We were up well before dawn, leaving our tents with lanterns in the pitch-dark early morning.
Here in the Lake Eyasi region of Tanzania, our tented lodge camp was an hour’s drive down a dirt road, from the nearest town or major paved road. And this morning, we were going even farther afield — to meet up with a local tribesman guide, who was going to take us to meet the Hadzabe.
The Hadzabe are an ancient tribe, with ways little changed from 10,000 years ago. They are nomadic hunter-gatherers, moving camp every two to six weeks to follow the herds of animals which they hunt. They grow no food, raise no livestock, keep no land, buy no supplies, and live as far removed from the modern world as it’s just about possible to do today. They interact very little with others, only trading with the Datoga and Iraq, two other tribes in this region of East Africa.
They are some of the very last of any bush tribes left in Africa.
As we leave the camp in the rugged Land Rover with our driver and nature guide, Sam, we stop to pick up our tribesman guide — Qwarda, who is a member of the neighboring Datoga. We turned off the “main” dirt road onto a smaller one, which headed off among small villages and soon left all sign of civilization. We were in the bush, crossing dry riverbeds and passing the landmark, huge baobab trees that dot this landscape.
As the sun broke across the sky, we arrived at the place where Qwarda said a family of Hadzabe had last camped, and he left us to go talk to them and make sure it was still all right for him to bring us (apparently he had previously gained their permission as well). Ten minutes later he was back, beckoning us, and as we followed we stepped into a scene straight out of the Stone Age. I have been in some pretty remote villages and fairly primitive huts and living environments, but this was like nothing I had ever experienced. Human existence at its most elemental, and perhaps noblest, form.
A group of males squatted on the rocks closest to us; the younger ones stoking a small fire while the elders carved wood arrows. Qwarda explained that this was how the day began — warming themselves with fire and preparing for the morning hunt, which would commence shortly. There were three elders who appeared over age 50, three young men probably in their twenties, and an adolescent boy of around 12.
Nearby, about 20 feet away, the women and children were grouped. “They stay separated during the day,” Qwarda explained, pointing out the nearby thatched huts that were the sleeping quarters. Four women, with four young children, squatted around their own fire, cooking and eating some sort of meat. From the impala head that was still wedged in the small tree next to them, I assumed it was impala meat from the last kill.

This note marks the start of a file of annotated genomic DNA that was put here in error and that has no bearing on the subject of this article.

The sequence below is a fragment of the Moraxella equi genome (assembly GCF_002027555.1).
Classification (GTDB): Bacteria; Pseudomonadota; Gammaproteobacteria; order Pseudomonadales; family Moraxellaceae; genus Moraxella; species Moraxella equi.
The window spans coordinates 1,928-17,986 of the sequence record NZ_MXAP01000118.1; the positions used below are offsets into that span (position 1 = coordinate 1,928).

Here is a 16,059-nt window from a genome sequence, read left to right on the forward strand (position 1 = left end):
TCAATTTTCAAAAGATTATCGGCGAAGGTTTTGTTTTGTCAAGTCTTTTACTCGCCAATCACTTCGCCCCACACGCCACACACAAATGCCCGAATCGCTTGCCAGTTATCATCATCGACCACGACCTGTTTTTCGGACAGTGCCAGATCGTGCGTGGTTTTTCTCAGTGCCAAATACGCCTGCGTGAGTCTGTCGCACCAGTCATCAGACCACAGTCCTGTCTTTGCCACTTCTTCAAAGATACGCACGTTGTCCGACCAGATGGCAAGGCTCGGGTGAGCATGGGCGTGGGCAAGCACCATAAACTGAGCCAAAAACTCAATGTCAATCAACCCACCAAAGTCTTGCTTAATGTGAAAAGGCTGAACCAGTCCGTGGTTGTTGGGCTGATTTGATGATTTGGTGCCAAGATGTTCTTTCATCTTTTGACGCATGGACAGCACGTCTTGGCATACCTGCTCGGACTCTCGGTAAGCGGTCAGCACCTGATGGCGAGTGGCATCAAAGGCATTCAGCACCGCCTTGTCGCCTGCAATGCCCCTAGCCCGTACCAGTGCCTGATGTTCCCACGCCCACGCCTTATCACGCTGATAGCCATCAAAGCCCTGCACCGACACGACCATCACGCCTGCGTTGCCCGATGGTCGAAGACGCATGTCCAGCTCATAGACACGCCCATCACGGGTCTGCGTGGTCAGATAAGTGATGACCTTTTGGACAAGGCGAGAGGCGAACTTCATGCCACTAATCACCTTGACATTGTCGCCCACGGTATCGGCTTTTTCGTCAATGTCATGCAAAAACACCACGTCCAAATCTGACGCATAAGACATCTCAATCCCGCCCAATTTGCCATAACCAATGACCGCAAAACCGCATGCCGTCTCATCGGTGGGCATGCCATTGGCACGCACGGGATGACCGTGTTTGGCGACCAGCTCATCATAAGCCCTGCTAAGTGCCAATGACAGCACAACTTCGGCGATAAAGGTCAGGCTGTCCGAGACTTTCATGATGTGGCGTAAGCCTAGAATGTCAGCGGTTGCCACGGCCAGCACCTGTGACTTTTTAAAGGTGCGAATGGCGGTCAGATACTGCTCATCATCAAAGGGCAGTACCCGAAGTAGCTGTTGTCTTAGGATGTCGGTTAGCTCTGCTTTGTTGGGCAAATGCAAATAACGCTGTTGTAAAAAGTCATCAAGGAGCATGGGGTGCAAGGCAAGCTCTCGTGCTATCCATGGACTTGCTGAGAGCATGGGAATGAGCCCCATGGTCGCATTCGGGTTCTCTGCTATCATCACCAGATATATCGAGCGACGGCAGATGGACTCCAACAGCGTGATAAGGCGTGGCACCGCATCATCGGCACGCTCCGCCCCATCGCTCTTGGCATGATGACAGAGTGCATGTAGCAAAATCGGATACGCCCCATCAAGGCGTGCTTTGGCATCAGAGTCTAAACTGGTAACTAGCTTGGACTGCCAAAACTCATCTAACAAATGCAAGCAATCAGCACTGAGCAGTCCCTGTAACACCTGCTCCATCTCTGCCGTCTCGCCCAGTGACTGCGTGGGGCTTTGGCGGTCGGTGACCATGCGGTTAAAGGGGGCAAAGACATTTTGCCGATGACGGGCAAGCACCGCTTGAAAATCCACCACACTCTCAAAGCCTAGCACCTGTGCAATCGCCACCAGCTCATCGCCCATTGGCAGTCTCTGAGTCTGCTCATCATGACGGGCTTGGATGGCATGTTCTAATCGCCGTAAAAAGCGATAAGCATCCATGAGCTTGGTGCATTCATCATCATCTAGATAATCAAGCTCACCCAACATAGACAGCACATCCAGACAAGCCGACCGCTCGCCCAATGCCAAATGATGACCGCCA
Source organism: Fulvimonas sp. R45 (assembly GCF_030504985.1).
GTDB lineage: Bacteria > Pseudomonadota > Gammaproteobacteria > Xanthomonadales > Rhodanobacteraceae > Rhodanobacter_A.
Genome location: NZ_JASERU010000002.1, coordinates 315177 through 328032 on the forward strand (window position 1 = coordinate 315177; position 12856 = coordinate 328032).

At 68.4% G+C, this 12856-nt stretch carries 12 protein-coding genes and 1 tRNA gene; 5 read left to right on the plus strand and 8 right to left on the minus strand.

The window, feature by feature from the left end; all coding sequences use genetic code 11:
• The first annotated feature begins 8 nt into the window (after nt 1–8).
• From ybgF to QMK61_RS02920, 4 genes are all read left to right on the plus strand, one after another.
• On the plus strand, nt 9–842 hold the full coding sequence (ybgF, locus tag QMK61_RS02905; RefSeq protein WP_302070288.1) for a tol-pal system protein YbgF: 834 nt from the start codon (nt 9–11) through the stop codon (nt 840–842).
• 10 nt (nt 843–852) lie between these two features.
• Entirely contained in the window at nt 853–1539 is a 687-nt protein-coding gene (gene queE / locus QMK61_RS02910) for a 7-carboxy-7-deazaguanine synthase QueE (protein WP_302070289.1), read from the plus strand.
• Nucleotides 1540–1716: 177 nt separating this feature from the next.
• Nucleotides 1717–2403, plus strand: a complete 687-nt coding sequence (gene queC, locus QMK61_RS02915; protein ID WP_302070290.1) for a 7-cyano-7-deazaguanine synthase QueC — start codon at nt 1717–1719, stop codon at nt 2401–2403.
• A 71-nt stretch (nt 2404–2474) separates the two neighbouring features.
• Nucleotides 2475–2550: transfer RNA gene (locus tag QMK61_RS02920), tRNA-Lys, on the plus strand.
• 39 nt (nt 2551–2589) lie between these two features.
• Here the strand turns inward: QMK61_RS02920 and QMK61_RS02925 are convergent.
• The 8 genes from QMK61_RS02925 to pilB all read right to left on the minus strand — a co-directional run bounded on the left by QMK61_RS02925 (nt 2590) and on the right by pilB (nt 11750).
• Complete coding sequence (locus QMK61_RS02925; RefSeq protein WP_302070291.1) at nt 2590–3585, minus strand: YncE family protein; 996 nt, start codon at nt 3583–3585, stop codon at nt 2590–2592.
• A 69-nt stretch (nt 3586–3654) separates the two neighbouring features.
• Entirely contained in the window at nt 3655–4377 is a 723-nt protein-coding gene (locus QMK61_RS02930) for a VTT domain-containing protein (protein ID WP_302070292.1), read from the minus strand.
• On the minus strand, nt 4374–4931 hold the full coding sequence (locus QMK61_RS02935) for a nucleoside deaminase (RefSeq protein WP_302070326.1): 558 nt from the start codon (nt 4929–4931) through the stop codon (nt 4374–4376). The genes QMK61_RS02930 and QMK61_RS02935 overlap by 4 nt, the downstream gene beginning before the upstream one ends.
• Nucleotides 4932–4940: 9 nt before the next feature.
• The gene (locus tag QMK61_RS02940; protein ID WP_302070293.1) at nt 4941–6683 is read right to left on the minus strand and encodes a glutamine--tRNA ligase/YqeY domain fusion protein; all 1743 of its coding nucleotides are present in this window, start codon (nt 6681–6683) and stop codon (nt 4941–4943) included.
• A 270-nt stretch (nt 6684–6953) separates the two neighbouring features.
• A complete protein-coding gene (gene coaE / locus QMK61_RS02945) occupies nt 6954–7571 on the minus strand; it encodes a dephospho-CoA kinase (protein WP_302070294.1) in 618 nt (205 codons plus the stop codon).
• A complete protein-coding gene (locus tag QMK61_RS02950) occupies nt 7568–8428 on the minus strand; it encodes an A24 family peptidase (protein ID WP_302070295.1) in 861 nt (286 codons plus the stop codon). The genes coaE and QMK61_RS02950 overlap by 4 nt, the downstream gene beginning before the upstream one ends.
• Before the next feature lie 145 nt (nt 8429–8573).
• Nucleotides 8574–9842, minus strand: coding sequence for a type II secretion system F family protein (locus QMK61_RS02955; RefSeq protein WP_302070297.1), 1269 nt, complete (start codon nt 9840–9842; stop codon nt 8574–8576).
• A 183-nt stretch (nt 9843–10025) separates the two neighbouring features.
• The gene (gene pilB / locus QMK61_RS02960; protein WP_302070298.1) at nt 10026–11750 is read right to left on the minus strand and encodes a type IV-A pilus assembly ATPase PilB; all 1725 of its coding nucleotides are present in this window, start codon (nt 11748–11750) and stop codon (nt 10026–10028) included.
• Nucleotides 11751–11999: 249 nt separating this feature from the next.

Bones of small animals littered the ground, and it was then that I noticed the huge baobab tree, around which the Hadzabe always make their camp. The tree had skulls attached to its trunk; Qwarda said that the Hadzabe always left the skulls of the game they killed and ate. These skulls were all those of baboons; soon, the impala skull would join them.
The Hadzabe men called to Qwarda, in their unique language that consists not only of words but also of clicks. They are one of the few peoples in the world with a clicking language. Qwarda turned to us and said the hunt was beginning, and we were welcome to accompany them. Before Keith and I could barely say yes and wander over, the Hadzabe had sprinted off, and we were racing to keep up with them as they sprinted across the wilderness that they knew so well.
Spotting more impala tracks, the men followed that for a while, stopping to shoot at birds in bushes. The youngest member was the only one to make a successful shot, killing a bird. I asked Qwarda how old the boy was. After thinking about it for a minute and trading some words with the boy, he turned to me.
“They don’t really know,” Qwarda explained. “They do not keep track of birthdays or years. The only time they mark is the time of the rainy season.”
After the hunters lost the impala tracks, they turned their attention to the trees, exploring for those which would have wild honey. They examined branches for telltale signs and began chopping at tree trunks and limbs. As soon as the honeycombs were revealed, the Hadzabe stuck their hands in and scooped up the honey greedily. They did this with three different trees; after finally getting their fill, they hollowed out a few gourds to scoop more honey into, and take back to camp.
Soon the Hadzabe indicated to Qwarda that it was time to head back to camp. They typically hunt in the morning from around 7-10 am, then again in the late afternoon from about 5-7. During this time the women are cooking, caring for the children, or gathering berries, roots and also honey.
After returning to camp and sitting with the women and children a bit longer, as well as watching the men demonstrate their bow and arrow target shooting skills, it was time to say goodbye. An incredible morning had passed, more interesting than most I had ever spent, in a way of life that has long ceased to exist for most of human civilization. But here, at the start of the Great Rift Valley which is known as the Cradle of Human Birth, is a people and existence from which we all sprung.
The Hadzabe way of life is also in danger of ceasing to exist. They are increasingly encroached upon by the outside world, the land from which they subsist taken over for agriculture and development by the thousands of acres each year. There are only an estimated 700 Hadzabe left in Africa, and those numbers have decreased from around 1,200 a mere five years ago.
It is a people, and a way of life, which sadly seems about to disappear.
What do the Hadzabe know about living, that the rest of us have forgotten?